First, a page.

China's property market: deflating or worse?
Latest figures show a continued slowdown in credit in China. Aggregate financing, which captures allegedly both official and unofficial lending, fell to 1.55 trillion RMB (£148bn or $249bn) last month from just over 2 trillion RMB in March. It's pushing down property prices as intended, but could it also burst a bubble?
Strolling through the streets of Shanghai, I regularly lose my way. Landmarks, such as a corner store that were there a few months ago, would seemingly disappear, with a behemoth building in its place. Such has been the pace of construction in the mere decade since housing was privatised in China. In that short span of time, house prices have doubled across the nation with prices rising even faster in major cities.
In one respect, it's not a surprise. One of the features of liberalising a market is that prices shoot up. It's what happened in other economies transitioning from central planning. Under the plan, there are always shortages since planners can never quite get the quantity of shoes or indeed flats right. So, once the market is liberalised, there's inflation.
And that's what happened in China. It was only in 2001 when the real estate market was fully launched. Until then, housing was allocated by a person's state-run employer, known as a work unit or danwei. It was part of the "iron rice bowl" where a worker had a job for life, lived in allocated housing, and depended on the state-owned firm for their pension and pretty much everything else.
But, as state-owned firms were effectively privatised in the mid 1990s, housing was also freed from state control.
In 1998, the Chinese government allowed workers to purchase their allocated housing at preferential prices to privatise housing. As the market took off, so did prices. This is also because there are few investment avenues in China.
Returns on savings were poor, and the state-dominated banking system offered few options. Plus, moving money overseas is also not an option for ordinary Chinese as the state imposes capital controls. Unsurprisingly, buying property is popular.
For instance, my friend bought her flat under preferential terms from her former state-owned enterprise employer. Since then, the property market has more than doubled in value in Beijing. So, she and her family bought another two flats as investments.
This demand fuels supply. It's particularly the case when cash is plentiful. And it was after the 2008 global financial crisis.
The Chinese government boosted growth by supporting the expansion of credit. A lot of it went into property. As they have begun to rein back credit, it's affecting the property market.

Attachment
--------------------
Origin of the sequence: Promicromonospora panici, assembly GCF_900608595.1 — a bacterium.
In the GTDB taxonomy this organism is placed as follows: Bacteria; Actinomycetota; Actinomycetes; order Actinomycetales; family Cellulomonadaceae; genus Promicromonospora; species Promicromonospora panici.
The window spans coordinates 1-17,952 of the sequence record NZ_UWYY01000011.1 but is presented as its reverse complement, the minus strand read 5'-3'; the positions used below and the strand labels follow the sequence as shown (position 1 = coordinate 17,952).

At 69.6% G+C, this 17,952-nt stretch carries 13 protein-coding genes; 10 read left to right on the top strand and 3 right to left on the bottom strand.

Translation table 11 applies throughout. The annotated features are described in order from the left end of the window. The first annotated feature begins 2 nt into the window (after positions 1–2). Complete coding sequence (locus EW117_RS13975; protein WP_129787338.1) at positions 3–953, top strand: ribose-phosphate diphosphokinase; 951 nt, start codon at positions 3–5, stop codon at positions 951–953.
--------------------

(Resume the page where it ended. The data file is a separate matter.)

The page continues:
Prices in the 70 major cities tracked by the government continue to rise, but other signs are that the property market is deflating - or worse.
Nomura estimates that prices have fallen in the smaller cities even while big tier 1 cities like Shanghai continue to see price rises. It's why they and some other analysts think that the property bubble has burst.
Also, new building construction fell 25% in the first quarter of the year. Since property accounts for a staggering 16% of GDP, it was one of the contributors to economic growth slowing to 7.4%.
Plus, land sales in 20 major cities have dropped 5% from a year earlier. That is adding pressure to local governments which derive an eye-watering 61% of revenues from selling land. Without that revenue, they would be tempted to turn to banks and borrow via off-balance sheet vehicles. That's a problem as the opacity of local government debt is a recurring concern.
For ordinary people, house prices coming down isn't disastrous if they can afford the mortgage payments. Unlike in the US or UK, buyers in China typically pay a 30% or higher deposit; it's even been raised to 70% in Shanghai. It is even more restrictive if they are buying a second or even third property. So, even if prices fall by double digits, most households won't be plunged into negative equity.
The problem is that commercial developers tend to be more leveraged. It's their share of the property market that raises concerns. And as China increases its urbanisation - currently just above 50%, which is below that of other major economies - more housing will be needed and developers will want to build.
The best case for China is that property prices moderate. The worst case is that loans are not repaid which drags down the banks. And we in the West know all too well how that ends.